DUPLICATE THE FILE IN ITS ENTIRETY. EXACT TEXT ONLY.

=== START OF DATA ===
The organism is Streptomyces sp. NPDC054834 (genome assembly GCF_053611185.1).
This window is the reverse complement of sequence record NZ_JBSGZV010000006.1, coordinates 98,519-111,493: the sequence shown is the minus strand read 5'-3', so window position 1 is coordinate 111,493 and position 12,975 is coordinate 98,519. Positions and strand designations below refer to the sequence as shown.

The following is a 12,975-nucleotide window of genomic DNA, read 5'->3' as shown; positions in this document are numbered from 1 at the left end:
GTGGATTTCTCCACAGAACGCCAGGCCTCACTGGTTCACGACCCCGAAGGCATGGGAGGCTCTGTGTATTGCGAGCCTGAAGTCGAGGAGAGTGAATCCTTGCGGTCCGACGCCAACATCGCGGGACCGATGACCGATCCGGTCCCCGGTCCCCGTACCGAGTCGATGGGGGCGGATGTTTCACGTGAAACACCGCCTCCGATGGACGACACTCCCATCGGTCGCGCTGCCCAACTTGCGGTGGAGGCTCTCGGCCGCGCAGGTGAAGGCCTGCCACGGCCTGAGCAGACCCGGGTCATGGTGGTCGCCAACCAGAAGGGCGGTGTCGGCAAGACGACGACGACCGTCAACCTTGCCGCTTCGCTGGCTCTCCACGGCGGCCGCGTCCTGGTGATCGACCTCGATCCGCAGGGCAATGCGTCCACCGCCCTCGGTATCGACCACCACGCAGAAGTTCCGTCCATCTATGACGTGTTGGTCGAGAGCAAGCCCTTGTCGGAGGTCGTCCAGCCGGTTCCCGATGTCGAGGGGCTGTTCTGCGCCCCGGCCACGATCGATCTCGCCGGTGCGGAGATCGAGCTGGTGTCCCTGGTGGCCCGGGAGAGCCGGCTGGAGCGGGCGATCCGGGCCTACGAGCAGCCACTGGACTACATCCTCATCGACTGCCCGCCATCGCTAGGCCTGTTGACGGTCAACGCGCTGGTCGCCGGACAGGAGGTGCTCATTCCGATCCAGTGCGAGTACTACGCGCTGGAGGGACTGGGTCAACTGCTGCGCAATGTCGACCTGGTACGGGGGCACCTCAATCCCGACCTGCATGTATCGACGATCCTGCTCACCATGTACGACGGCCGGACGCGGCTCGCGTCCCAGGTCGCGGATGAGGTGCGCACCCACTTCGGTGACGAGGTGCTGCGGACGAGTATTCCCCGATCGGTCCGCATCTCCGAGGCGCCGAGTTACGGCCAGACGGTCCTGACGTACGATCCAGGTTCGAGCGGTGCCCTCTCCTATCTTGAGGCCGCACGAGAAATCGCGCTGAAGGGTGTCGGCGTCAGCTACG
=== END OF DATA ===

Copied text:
The organism is Streptomyces sp. NPDC054834 (genome assembly GCF_053611185.1).
This window is the reverse complement of sequence record NZ_JBSGZV010000006.1, coordinates 98,519-111,493: the sequence shown is the minus strand read 5'-3', so window position 1 is coordinate 111,493 and position 12,975 is coordinate 98,519. Positions and strand designations below refer to the sequence as shown.

The following is a 12,975-nucleotide window of genomic DNA, read 5'->3' as shown; positions in this document are numbered from 1 at the left end:
GTGGATTTCTCCACAGAACGCCAGGCCTCACTGGTTCACGACCCCGAAGGCATGGGAGGCTCTGTGTATTGCGAGCCTGAAGTCGAGGAGAGTGAATCCTTGCGGTCCGACGCCAACATCGCGGGACCGATGACCGATCCGGTCCCCGGTCCCCGTACCGAGTCGATGGGGGCGGATGTTTCACGTGAAACACCGCCTCCGATGGACGACACTCCCATCGGTCGCGCTGCCCAACTTGCGGTGGAGGCTCTCGGCCGCGCAGGTGAAGGCCTGCCACGGCCTGAGCAGACCCGGGTCATGGTGGTCGCCAACCAGAAGGGCGGTGTCGGCAAGACGACGACGACCGTCAACCTTGCCGCTTCGCTGGCTCTCCACGGCGGCCGCGTCCTGGTGATCGACCTCGATCCGCAGGGCAATGCGTCCACCGCCCTCGGTATCGACCACCACGCAGAAGTTCCGTCCATCTATGACGTGTTGGTCGAGAGCAAGCCCTTGTCGGAGGTCGTCCAGCCGGTTCCCGATGTCGAGGGGCTGTTCTGCGCCCCGGCCACGATCGATCTCGCCGGTGCGGAGATCGAGCTGGTGTCCCTGGTGGCCCGGGAGAGCCGGCTGGAGCGGGCGATCCGGGCCTACGAGCAGCCACTGGACTACATCCTCATCGACTGCCCGCCATCGCTAGGCCTGTTGACGGTCAACGCGCTGGTCGCCGGACAGGAGGTGCTCATTCCGATCCAGTGCGAGTACTACGCGCTGGAGGGACTGGGTCAACTGCTGCGCAATGTCGACCTGGTACGGGGGCACCTCAATCCCGACCTGCATGTATCGACGATCCTGCTCACCATGTACGACGGCCGGACGCGGCTCGCGTCCCAGGTCGCGGATGAGGTGCGCACCCACTTCGGTGACGAGGTGCTGCGGACGAGTATTCCCCGATCGGTCCGCATCTCCGAGGCGCCGAGTTACGGCCAGACGGTCCTGACGTACGATCCAGGTTCGAGCGGTGCCCTCTCCTATCTTGAGGCCGCACGAGAAATCGCGCTGAAGGGTGTCGGCGTCAGCTACG